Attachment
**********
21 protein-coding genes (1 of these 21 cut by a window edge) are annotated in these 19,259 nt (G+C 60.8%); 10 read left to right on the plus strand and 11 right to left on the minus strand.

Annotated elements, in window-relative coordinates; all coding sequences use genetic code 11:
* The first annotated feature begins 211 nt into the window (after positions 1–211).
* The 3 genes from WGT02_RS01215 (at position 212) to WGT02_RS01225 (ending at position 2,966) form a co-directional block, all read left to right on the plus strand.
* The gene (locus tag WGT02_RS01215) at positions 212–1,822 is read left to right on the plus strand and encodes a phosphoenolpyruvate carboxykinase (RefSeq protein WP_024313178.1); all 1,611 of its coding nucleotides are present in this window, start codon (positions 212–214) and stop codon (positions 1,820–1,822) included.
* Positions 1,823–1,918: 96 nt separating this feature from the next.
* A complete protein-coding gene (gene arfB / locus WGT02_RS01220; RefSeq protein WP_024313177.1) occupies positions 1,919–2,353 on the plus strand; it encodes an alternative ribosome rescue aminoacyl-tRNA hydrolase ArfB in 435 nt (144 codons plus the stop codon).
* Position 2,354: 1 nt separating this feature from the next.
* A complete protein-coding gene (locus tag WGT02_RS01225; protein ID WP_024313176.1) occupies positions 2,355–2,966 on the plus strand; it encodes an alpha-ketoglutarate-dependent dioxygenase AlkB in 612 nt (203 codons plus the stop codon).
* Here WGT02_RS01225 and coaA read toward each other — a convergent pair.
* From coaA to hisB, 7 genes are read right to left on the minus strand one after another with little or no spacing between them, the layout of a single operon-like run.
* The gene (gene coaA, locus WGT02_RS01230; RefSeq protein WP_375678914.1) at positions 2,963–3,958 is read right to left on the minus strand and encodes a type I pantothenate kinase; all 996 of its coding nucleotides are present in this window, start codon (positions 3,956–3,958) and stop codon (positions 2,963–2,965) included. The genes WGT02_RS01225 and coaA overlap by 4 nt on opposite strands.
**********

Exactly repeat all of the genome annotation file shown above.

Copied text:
21 protein-coding genes (1 of these 21 cut by a window edge) are annotated in these 19,259 nt (G+C 60.8%); 10 read left to right on the plus strand and 11 right to left on the minus strand.

Annotated elements, in window-relative coordinates; all coding sequences use genetic code 11:
* The first annotated feature begins 211 nt into the window (after positions 1–211).
* The 3 genes from WGT02_RS01215 (at position 212) to WGT02_RS01225 (ending at position 2,966) form a co-directional block, all read left to right on the plus strand.
* The gene (locus tag WGT02_RS01215) at positions 212–1,822 is read left to right on the plus strand and encodes a phosphoenolpyruvate carboxykinase (RefSeq protein WP_024313178.1); all 1,611 of its coding nucleotides are present in this window, start codon (positions 212–214) and stop codon (positions 1,820–1,822) included.
* Positions 1,823–1,918: 96 nt separating this feature from the next.
* A complete protein-coding gene (gene arfB / locus WGT02_RS01220; RefSeq protein WP_024313177.1) occupies positions 1,919–2,353 on the plus strand; it encodes an alternative ribosome rescue aminoacyl-tRNA hydrolase ArfB in 435 nt (144 codons plus the stop codon).
* Position 2,354: 1 nt separating this feature from the next.
* A complete protein-coding gene (locus tag WGT02_RS01225; protein ID WP_024313176.1) occupies positions 2,355–2,966 on the plus strand; it encodes an alpha-ketoglutarate-dependent dioxygenase AlkB in 612 nt (203 codons plus the stop codon).
* Here WGT02_RS01225 and coaA read toward each other — a convergent pair.
* From coaA to hisB, 7 genes are read right to left on the minus strand one after another with little or no spacing between them, the layout of a single operon-like run.
* The gene (gene coaA, locus WGT02_RS01230; RefSeq protein WP_375678914.1) at positions 2,963–3,958 is read right to left on the minus strand and encodes a type I pantothenate kinase; all 996 of its coding nucleotides are present in this window, start codon (positions 3,956–3,958) and stop codon (positions 2,963–2,965) included. The genes WGT02_RS01225 and coaA overlap by 4 nt on opposite strands.